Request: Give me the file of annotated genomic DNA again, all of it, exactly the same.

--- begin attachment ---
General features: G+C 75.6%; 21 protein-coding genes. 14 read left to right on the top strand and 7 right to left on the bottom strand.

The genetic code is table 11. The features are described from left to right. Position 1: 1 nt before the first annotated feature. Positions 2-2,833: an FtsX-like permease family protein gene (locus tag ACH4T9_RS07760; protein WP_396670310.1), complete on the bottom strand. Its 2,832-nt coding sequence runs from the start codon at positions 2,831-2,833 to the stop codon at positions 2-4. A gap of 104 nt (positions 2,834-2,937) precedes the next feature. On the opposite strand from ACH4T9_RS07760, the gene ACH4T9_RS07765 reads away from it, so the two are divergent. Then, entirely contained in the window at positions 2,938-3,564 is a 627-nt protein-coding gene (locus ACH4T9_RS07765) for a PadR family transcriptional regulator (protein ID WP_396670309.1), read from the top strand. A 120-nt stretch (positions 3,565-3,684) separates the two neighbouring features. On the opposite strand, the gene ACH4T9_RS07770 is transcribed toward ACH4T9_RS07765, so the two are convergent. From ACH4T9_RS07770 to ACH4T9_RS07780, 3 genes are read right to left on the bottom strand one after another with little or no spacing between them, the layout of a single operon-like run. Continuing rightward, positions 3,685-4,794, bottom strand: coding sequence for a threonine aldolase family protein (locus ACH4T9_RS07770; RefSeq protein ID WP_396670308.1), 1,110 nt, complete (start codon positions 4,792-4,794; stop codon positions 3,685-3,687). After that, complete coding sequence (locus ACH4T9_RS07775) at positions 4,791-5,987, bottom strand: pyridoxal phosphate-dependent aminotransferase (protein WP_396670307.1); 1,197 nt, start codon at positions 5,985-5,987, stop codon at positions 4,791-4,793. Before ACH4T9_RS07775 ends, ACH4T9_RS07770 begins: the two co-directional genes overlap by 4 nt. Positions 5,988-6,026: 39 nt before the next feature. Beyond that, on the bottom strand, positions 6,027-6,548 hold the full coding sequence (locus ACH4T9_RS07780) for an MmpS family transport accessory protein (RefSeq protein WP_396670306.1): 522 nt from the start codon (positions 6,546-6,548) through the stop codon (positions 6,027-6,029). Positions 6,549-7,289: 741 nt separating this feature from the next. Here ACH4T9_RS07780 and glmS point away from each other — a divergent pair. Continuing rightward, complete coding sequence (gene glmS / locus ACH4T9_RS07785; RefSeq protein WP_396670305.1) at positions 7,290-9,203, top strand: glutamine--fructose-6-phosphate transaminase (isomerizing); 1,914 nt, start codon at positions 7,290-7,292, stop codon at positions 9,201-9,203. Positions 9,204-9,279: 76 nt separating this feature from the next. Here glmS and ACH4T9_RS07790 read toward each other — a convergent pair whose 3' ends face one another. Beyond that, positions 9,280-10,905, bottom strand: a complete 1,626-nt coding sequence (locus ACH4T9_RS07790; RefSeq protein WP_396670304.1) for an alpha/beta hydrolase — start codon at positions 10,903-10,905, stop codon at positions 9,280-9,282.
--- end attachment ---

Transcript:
General features: G+C 75.6%; 21 protein-coding genes. 14 read left to right on the top strand and 7 right to left on the bottom strand.

The genetic code is table 11. The features are described from left to right. Position 1: 1 nt before the first annotated feature. Positions 2-2,833: an FtsX-like permease family protein gene (locus tag ACH4T9_RS07760; protein WP_396670310.1), complete on the bottom strand. Its 2,832-nt coding sequence runs from the start codon at positions 2,831-2,833 to the stop codon at positions 2-4. A gap of 104 nt (positions 2,834-2,937) precedes the next feature. On the opposite strand from ACH4T9_RS07760, the gene ACH4T9_RS07765 reads away from it, so the two are divergent. Then, entirely contained in the window at positions 2,938-3,564 is a 627-nt protein-coding gene (locus ACH4T9_RS07765) for a PadR family transcriptional regulator (protein ID WP_396670309.1), read from the top strand. A 120-nt stretch (positions 3,565-3,684) separates the two neighbouring features. On the opposite strand, the gene ACH4T9_RS07770 is transcribed toward ACH4T9_RS07765, so the two are convergent. From ACH4T9_RS07770 to ACH4T9_RS07780, 3 genes are read right to left on the bottom strand one after another with little or no spacing between them, the layout of a single operon-like run. Continuing rightward, positions 3,685-4,794, bottom strand: coding sequence for a threonine aldolase family protein (locus ACH4T9_RS07770; RefSeq protein ID WP_396670308.1), 1,110 nt, complete (start codon positions 4,792-4,794; stop codon positions 3,685-3,687). After that, complete coding sequence (locus ACH4T9_RS07775) at positions 4,791-5,987, bottom strand: pyridoxal phosphate-dependent aminotransferase (protein WP_396670307.1); 1,197 nt, start codon at positions 5,985-5,987, stop codon at positions 4,791-4,793. Before ACH4T9_RS07775 ends, ACH4T9_RS07770 begins: the two co-directional genes overlap by 4 nt. Positions 5,988-6,026: 39 nt before the next feature. Beyond that, on the bottom strand, positions 6,027-6,548 hold the full coding sequence (locus ACH4T9_RS07780) for an MmpS family transport accessory protein (RefSeq protein WP_396670306.1): 522 nt from the start codon (positions 6,546-6,548) through the stop codon (positions 6,027-6,029). Positions 6,549-7,289: 741 nt separating this feature from the next. Here ACH4T9_RS07780 and glmS point away from each other — a divergent pair. Continuing rightward, complete coding sequence (gene glmS / locus ACH4T9_RS07785; RefSeq protein WP_396670305.1) at positions 7,290-9,203, top strand: glutamine--fructose-6-phosphate transaminase (isomerizing); 1,914 nt, start codon at positions 7,290-7,292, stop codon at positions 9,201-9,203. Positions 9,204-9,279: 76 nt separating this feature from the next. Here glmS and ACH4T9_RS07790 read toward each other — a convergent pair whose 3' ends face one another. Beyond that, positions 9,280-10,905, bottom strand: a complete 1,626-nt coding sequence (locus ACH4T9_RS07790; RefSeq protein WP_396670304.1) for an alpha/beta hydrolase — start codon at positions 10,903-10,905, stop codon at positions 9,280-9,282.